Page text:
Where the River Rhône meets Lake Geneva, where the city’s north and south shores face each other, you’ll find Ile Rousseau, the green, serene heart of Geneva. Four centuries ago this was a highly strategic position, and the island owes its unusual “arrowhead” shape to its original function as a fortress.
Things are much calmer now; with Italian poplars, weeping willows and stunning views of the city, this is a place for rest and contemplation, and a pavilion restaurant is on hand to provide food for thought. Appropriate, then, that the island should be named for local boy Jean-Jacques Rousseau, the great 18th century philosopher whose statue has been standing guard here since 1835.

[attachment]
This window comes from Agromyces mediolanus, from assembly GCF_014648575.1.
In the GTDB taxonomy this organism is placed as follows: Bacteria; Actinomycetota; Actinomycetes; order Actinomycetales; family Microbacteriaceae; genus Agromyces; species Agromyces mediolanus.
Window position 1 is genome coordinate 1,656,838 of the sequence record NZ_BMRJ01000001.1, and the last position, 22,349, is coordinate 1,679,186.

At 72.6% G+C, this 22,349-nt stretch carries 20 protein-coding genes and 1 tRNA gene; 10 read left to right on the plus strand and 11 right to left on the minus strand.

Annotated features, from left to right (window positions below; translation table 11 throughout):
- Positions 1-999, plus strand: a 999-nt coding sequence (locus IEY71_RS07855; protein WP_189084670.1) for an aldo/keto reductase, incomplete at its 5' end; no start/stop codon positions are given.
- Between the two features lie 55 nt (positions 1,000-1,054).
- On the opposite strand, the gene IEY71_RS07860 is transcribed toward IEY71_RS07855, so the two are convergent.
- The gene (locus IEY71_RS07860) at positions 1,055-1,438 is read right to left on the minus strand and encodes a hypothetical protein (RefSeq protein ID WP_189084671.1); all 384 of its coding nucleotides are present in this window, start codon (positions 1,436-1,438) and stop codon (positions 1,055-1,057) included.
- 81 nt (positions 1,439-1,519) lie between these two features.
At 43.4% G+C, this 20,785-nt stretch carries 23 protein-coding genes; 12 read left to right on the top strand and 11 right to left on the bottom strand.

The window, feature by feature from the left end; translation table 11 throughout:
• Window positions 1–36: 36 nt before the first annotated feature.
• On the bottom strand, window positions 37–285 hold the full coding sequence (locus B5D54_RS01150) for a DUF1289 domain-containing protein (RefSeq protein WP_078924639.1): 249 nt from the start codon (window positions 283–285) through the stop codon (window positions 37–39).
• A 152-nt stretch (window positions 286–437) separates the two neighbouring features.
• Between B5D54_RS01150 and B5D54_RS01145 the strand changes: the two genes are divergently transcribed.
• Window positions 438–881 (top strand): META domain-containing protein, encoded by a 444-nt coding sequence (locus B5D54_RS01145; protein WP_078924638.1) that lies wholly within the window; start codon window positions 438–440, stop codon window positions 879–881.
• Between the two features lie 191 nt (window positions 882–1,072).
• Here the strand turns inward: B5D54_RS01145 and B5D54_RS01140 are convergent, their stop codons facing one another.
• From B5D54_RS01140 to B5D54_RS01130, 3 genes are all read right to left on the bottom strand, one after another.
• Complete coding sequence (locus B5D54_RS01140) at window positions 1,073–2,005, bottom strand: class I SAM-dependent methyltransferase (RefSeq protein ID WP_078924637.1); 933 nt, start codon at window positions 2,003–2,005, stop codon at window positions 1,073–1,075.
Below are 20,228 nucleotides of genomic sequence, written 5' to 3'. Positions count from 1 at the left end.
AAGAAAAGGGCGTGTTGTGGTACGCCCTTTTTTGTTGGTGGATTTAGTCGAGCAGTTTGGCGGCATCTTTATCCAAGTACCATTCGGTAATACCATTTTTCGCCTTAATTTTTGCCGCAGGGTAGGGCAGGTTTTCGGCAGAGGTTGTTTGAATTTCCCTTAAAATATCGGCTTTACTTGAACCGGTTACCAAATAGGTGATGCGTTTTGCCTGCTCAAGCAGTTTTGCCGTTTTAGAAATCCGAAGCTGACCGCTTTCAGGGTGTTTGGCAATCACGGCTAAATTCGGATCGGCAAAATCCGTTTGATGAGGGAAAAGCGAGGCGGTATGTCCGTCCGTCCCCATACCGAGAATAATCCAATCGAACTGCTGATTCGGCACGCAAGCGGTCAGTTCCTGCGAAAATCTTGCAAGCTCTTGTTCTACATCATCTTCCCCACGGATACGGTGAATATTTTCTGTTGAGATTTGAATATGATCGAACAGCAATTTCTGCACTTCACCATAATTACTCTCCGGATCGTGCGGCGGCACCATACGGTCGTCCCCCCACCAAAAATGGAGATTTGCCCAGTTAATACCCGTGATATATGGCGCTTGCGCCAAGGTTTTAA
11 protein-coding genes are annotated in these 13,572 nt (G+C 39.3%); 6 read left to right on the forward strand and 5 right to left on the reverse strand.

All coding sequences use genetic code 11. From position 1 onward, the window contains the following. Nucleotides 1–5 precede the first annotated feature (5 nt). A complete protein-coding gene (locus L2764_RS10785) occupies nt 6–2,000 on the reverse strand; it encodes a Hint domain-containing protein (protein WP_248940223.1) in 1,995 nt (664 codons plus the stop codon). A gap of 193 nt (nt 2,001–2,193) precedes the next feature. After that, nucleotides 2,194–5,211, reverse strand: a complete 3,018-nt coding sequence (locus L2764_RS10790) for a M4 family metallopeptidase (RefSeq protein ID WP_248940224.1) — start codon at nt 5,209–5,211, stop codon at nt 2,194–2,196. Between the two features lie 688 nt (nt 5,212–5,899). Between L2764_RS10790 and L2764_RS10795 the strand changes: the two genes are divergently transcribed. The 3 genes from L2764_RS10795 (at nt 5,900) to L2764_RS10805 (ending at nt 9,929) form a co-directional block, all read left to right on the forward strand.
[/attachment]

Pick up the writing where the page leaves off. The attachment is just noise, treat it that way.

Ile Rousseau is best reached on foot and is connected to both shores of Geneva by the Pont des Bergues. The head of the island faces the Pont du Mont-Blanc, one of the main crossing points of the city.